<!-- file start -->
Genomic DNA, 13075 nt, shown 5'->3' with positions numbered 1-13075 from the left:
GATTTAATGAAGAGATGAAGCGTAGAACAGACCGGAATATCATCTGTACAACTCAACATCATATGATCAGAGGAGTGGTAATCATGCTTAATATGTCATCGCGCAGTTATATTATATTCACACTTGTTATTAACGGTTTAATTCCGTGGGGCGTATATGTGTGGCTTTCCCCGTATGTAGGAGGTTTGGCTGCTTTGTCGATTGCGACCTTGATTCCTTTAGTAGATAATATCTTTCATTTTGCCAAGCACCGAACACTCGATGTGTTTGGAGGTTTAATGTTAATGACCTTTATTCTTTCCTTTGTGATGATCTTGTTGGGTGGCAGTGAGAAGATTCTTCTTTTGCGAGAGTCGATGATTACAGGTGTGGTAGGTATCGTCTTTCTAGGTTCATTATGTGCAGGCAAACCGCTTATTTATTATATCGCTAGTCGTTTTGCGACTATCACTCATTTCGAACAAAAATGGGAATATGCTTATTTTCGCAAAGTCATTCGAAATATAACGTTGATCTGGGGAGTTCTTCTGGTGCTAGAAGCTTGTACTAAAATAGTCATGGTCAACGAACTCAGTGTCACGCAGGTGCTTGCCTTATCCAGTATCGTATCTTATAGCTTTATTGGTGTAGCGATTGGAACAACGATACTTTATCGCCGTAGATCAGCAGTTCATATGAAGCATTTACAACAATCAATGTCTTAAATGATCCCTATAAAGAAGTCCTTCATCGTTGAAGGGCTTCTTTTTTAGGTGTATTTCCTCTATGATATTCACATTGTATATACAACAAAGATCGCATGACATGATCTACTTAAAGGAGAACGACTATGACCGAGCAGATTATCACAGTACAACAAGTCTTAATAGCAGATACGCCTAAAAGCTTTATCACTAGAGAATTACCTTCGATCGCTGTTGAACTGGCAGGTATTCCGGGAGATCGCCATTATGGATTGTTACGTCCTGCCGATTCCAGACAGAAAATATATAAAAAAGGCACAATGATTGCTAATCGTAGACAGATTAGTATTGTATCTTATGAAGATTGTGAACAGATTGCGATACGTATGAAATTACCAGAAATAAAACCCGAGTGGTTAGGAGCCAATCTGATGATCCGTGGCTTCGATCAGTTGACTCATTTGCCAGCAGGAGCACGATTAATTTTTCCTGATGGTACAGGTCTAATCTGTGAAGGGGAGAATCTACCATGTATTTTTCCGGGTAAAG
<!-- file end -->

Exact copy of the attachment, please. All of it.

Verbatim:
Genomic DNA, 13075 nt, shown 5'->3' with positions numbered 1-13075 from the left:
GATTTAATGAAGAGATGAAGCGTAGAACAGACCGGAATATCATCTGTACAACTCAACATCATATGATCAGAGGAGTGGTAATCATGCTTAATATGTCATCGCGCAGTTATATTATATTCACACTTGTTATTAACGGTTTAATTCCGTGGGGCGTATATGTGTGGCTTTCCCCGTATGTAGGAGGTTTGGCTGCTTTGTCGATTGCGACCTTGATTCCTTTAGTAGATAATATCTTTCATTTTGCCAAGCACCGAACACTCGATGTGTTTGGAGGTTTAATGTTAATGACCTTTATTCTTTCCTTTGTGATGATCTTGTTGGGTGGCAGTGAGAAGATTCTTCTTTTGCGAGAGTCGATGATTACAGGTGTGGTAGGTATCGTCTTTCTAGGTTCATTATGTGCAGGCAAACCGCTTATTTATTATATCGCTAGTCGTTTTGCGACTATCACTCATTTCGAACAAAAATGGGAATATGCTTATTTTCGCAAAGTCATTCGAAATATAACGTTGATCTGGGGAGTTCTTCTGGTGCTAGAAGCTTGTACTAAAATAGTCATGGTCAACGAACTCAGTGTCACGCAGGTGCTTGCCTTATCCAGTATCGTATCTTATAGCTTTATTGGTGTAGCGATTGGAACAACGATACTTTATCGCCGTAGATCAGCAGTTCATATGAAGCATTTACAACAATCAATGTCTTAAATGATCCCTATAAAGAAGTCCTTCATCGTTGAAGGGCTTCTTTTTTAGGTGTATTTCCTCTATGATATTCACATTGTATATACAACAAAGATCGCATGACATGATCTACTTAAAGGAGAACGACTATGACCGAGCAGATTATCACAGTACAACAAGTCTTAATAGCAGATACGCCTAAAAGCTTTATCACTAGAGAATTACCTTCGATCGCTGTTGAACTGGCAGGTATTCCGGGAGATCGCCATTATGGATTGTTACGTCCTGCCGATTCCAGACAGAAAATATATAAAAAAGGCACAATGATTGCTAATCGTAGACAGATTAGTATTGTATCTTATGAAGATTGTGAACAGATTGCGATACGTATGAAATTACCAGAAATAAAACCCGAGTGGTTAGGAGCCAATCTGATGATCCGTGGCTTCGATCAGTTGACTCATTTGCCAGCAGGAGCACGATTAATTTTTCCTGATGGTACAGGTCTAATCTGTGAAGGGGAGAATCTACCATGTATTTTTCCGGGTAAAG